If you are looking for the perfect pet, one that will give you endless hours of delight and a lifetime of love, keep looking. Cats are not those pets. But cats are okay, so lay off them, man.
Earlier today, my opinionated and usually right-minded colleague Albert Burneko declared that cats are bad. While offering a well-reasoned argument, Mr. Burneko was selective with his facts, omitting any evidence that would have blown his conclusion out of the water. Cats, you see, are not bad. They’re fine.
I am the semi-proud owner of a perfectly competent cat. She’s cool enough. She doesn’t bother me. She sleeps a lot and occasionally does things and doesn’t actively hinder my life. She is a furry creature that I keep locked inside my apartment, and sometimes we acknowledge each other’s existence, but mostly we don’t. Sometimes she’s nice to me. She’s decent.
Some people let their cats outside. Some of those cats kill birds and rodents, and others run away or get hit by cars. Outdoor cats, much like indoor cats, are whatever.
I cannot for the life of me see how this satisfactory, mostly domesticated animal can inspire impassioned arguments from anyone. So a cat’s not going to tell you when Timmy’s trapped in the well, or scare off burglars. Maybe your expectations are unrealistic. That cat’s also not going to force you to take it for a walk in a hailstorm, or maul your baby. A cat is not a dog. It does not promise the highs or lows of dog ownership, but a pleasant middle ground of tolerable co-existence.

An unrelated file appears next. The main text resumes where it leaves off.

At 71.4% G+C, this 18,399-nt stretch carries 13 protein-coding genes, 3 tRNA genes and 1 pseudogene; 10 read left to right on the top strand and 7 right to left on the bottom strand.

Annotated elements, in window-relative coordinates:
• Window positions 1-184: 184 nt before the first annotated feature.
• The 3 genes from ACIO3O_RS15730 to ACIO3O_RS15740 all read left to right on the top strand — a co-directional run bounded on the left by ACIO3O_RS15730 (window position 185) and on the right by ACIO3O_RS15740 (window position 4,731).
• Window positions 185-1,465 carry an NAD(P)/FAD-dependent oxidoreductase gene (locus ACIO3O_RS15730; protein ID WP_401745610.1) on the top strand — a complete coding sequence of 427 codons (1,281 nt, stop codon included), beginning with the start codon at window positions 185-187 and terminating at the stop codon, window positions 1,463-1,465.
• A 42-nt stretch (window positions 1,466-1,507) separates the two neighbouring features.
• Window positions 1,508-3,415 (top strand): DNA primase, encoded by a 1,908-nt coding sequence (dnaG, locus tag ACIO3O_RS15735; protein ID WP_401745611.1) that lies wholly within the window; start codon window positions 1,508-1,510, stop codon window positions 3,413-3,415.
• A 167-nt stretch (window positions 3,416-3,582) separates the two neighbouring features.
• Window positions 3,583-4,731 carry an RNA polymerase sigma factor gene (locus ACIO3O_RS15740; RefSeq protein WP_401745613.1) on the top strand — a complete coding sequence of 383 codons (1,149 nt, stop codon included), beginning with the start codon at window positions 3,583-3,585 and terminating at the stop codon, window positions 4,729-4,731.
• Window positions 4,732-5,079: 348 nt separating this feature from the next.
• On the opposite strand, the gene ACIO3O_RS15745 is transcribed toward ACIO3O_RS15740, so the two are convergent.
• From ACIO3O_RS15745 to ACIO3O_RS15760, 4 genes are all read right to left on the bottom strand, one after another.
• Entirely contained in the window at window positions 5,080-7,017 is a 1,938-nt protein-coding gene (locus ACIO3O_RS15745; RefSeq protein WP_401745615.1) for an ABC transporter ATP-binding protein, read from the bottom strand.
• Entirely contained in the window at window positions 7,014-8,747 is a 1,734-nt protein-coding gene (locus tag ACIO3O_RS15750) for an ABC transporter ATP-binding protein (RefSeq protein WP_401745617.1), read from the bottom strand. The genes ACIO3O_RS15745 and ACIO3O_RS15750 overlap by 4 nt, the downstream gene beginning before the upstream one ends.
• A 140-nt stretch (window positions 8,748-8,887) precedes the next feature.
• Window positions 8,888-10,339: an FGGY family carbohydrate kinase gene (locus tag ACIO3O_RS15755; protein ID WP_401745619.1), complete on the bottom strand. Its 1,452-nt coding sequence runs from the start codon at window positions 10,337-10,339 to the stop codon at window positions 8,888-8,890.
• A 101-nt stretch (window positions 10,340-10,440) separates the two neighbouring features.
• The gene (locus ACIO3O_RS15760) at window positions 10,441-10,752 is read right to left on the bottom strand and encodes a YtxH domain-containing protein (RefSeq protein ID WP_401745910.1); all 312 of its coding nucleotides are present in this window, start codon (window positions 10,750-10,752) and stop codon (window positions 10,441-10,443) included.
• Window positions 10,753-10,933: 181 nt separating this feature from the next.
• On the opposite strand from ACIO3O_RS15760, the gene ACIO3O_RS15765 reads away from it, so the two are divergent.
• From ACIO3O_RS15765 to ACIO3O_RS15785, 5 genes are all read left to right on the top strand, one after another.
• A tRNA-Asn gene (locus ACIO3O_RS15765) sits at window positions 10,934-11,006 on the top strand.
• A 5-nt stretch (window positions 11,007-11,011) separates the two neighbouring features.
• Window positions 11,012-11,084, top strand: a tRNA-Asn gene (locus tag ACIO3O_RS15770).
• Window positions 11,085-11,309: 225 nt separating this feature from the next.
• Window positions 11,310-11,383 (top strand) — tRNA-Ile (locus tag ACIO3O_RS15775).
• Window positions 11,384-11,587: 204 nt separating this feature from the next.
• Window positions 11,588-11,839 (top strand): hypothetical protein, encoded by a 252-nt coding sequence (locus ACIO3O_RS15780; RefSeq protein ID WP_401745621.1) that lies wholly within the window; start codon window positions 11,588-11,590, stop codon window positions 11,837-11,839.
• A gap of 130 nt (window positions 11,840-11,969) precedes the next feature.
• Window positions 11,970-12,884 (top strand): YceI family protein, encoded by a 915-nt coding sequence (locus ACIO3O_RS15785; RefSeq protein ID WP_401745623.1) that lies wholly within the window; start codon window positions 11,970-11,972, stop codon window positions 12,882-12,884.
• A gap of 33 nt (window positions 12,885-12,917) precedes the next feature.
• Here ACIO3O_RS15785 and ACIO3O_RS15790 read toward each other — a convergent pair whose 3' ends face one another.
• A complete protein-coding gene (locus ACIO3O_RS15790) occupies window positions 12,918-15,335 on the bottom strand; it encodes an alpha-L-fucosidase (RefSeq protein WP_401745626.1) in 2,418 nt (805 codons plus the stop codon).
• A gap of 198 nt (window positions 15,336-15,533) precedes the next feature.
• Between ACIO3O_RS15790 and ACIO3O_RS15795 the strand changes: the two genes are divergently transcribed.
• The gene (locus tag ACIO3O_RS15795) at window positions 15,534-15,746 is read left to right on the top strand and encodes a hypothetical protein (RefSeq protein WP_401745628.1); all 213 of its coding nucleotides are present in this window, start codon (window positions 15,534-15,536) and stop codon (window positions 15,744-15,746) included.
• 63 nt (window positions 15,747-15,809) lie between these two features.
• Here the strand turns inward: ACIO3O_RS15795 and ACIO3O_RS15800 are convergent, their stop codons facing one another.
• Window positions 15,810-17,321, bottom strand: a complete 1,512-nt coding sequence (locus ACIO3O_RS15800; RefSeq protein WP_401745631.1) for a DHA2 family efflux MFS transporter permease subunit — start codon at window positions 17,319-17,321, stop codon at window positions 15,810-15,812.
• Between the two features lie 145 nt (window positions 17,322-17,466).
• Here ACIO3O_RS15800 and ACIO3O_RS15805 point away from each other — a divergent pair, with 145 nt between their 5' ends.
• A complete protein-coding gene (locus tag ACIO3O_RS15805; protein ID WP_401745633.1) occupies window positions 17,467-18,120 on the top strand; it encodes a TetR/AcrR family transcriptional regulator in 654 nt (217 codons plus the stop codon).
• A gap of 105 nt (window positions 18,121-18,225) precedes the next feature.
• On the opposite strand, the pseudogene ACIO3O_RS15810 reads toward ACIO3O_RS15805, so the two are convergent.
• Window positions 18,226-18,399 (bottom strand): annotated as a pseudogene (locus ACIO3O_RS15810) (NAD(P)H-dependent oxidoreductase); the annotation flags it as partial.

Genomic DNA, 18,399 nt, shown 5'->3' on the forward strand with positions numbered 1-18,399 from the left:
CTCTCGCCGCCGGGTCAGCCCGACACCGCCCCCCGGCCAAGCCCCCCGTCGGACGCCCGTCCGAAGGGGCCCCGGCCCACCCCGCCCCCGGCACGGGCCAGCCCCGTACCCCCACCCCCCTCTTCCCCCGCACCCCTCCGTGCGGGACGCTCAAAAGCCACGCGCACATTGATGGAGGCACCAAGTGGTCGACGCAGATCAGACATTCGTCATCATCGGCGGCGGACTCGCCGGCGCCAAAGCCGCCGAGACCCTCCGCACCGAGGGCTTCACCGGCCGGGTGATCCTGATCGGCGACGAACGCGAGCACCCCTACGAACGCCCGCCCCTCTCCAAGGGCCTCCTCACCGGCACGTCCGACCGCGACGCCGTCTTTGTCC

A cat poops in a box on your floor.
Before I adopted my own cat, I too bought into all the stereotypes of cat ownership. I thought they were smelly, snobby, worthless little hairball machines, and would spend their lives leaving tiny corpses in your shoes and sitting on your chest while you sleep and stealing your breath. I was only partially correct.
They also do lots of respectably amusing things, like look chagrined when they fall off of something, or make a funny little trill-meow when you touch them when they’re not expecting it. And sometimes they rub their little faces against your face, which is acceptably adorable, only they’ll never do it when anyone else is around and no one will ever believe you. Because the cat isn’t worried about impressing you. The cat really isn’t worried about much. The cat’s chill. And if you feel strongly about cats, on either side, you’re being way less chill about all this than the cat would be if it could be bothered, which it can’t. It has other stuff going on.
Cats aren’t dumb, like most other pets. They’re also not particularly smart, at least not as smart as some other pets. They’ll figure out where their food comes from, and how to get affection in the instances they want it, but, you know, they’re not exactly doing advanced algebra out here. Their brains are sufficient, just like the rest of them.
Sometimes cats barf for no reason. Also, some look like Hitler, but that’s not really their fault.
Cats are not bad. They’re not wonderful, either, because c’mon, cats. On the Dungeons & Dragons alignment grid, cats are True Neutral. But it’s okay to just exist. Look at you! You’re no great shakes yourself. You’d probably be more tolerable if you slept 20 hours a day.
This is something you need to understand: Your cat doesn’t need you. It was fine before you came along, it’ll be fine if you leave, and even when you’re around, it’s got other stuff going on. You’ll never be the center of your cat’s life, and you shouldn’t expect it to be the center of yours. (Have some self-respect, jeez. You’re embarrassing yourself in front of the cat.)
Cat hate, like its equally visceral cousin, cat love, is inherently illogical. It’s like arguing over whether beige is the worst color or the best color—it’s performative and pointless and just makes you look like the weird one. Cats are independent little beasts with cute faces and murder thoughts, and they make the internet go, and that’s good enough. Cats are good enough.